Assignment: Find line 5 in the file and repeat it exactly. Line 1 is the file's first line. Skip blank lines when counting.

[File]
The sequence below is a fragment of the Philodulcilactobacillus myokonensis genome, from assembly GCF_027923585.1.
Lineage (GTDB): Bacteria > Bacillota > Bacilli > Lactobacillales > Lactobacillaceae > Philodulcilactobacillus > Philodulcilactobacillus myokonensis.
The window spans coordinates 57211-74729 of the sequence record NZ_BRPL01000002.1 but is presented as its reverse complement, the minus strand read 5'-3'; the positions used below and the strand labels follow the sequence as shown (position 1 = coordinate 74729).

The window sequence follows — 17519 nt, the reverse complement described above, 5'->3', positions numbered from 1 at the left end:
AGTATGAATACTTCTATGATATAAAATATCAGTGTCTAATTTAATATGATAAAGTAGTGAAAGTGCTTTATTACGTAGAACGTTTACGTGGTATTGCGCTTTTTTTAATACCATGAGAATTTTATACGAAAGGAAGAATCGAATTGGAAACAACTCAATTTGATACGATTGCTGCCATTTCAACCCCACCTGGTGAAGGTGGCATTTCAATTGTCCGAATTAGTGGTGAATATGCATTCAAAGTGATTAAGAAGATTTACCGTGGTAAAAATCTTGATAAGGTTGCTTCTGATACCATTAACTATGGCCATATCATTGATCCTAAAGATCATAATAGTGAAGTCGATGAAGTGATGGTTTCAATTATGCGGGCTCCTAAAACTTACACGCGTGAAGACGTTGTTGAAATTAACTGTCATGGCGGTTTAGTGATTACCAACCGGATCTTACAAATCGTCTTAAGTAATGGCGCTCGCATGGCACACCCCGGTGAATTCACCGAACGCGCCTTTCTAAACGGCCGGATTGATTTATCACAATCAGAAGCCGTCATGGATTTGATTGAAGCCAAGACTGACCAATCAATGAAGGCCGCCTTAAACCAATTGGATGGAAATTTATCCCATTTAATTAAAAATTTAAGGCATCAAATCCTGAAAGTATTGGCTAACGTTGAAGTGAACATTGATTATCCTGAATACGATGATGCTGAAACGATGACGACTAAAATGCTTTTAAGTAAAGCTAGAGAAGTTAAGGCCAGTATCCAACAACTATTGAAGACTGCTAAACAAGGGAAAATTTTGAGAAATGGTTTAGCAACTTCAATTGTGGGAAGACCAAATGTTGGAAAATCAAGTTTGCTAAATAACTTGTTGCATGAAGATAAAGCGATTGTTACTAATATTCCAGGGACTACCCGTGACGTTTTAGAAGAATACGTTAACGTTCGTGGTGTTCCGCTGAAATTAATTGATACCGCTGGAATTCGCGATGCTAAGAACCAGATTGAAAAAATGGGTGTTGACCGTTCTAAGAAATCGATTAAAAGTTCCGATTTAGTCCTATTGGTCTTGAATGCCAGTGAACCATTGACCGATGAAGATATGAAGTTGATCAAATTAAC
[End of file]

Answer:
AGTATGAATACTTCTATGATATAAAATATCAGTGTCTAATTTAATATGATAAAGTAGTGAAAGTGCTTTATTACGTAGAACGTTTACGTGGTATTGCGCTTTTTTTAATACCATGAGAATTTTATACGAAAGGAAGAATCGAATTGGAAACAACTCAATTTGATACGATTGCTGCCATTTCAACCCCACCTGGTGAAGGTGGCATTTCAATTGTCCGAATTAGTGGTGAATATGCATTCAAAGTGATTAAGAAGATTTACCGTGGTAAAAATCTTGATAAGGTTGCTTCTGATACCATTAACTATGGCCATATCATTGATCCTAAAGATCATAATAGTGAAGTCGATGAAGTGATGGTTTCAATTATGCGGGCTCCTAAAACTTACACGCGTGAAGACGTTGTTGAAATTAACTGTCATGGCGGTTTAGTGATTACCAACCGGATCTTACAAATCGTCTTAAGTAATGGCGCTCGCATGGCACACCCCGGTGAATTCACCGAACGCGCCTTTCTAAACGGCCGGATTGATTTATCACAATCAGAAGCCGTCATGGATTTGATTGAAGCCAAGACTGACCAATCAATGAAGGCCGCCTTAAACCAATTGGATGGAAATTTATCCCATTTAATTAAAAATTTAAGGCATCAAATCCTGAAAGTATTGGCTAACGTTGAAGTGAACATTGATTATCCTGAATACGATGATGCTGAAACGATGACGACTAAAATGCTTTTAAGTAAAGCTAGAGAAGTTAAGGCCAGTATCCAACAACTATTGAAGACTGCTAAACAAGGGAAAATTTTGAGAAATGGTTTAGCAACTTCAATTGTGGGAAGACCAAATGTTGGAAAATCAAGTTTGCTAAATAACTTGTTGCATGAAGATAAAGCGATTGTTACTAATATTCCAGGGACTACCCGTGACGTTTTAGAAGAATACGTTAACGTTCGTGGTGTTCCGCTGAAATTAATTGATACCGCTGGAATTCGCGATGCTAAGAACCAGATTGAAAAAATGGGTGTTGACCGTTCTAAGAAATCGATTAAAAGTTCCGATTTAGTCCTATTGGTCTTGAATGCCAGTGAACCATTGACCGATGAAGATATGAAGTTGATCAAATTAAC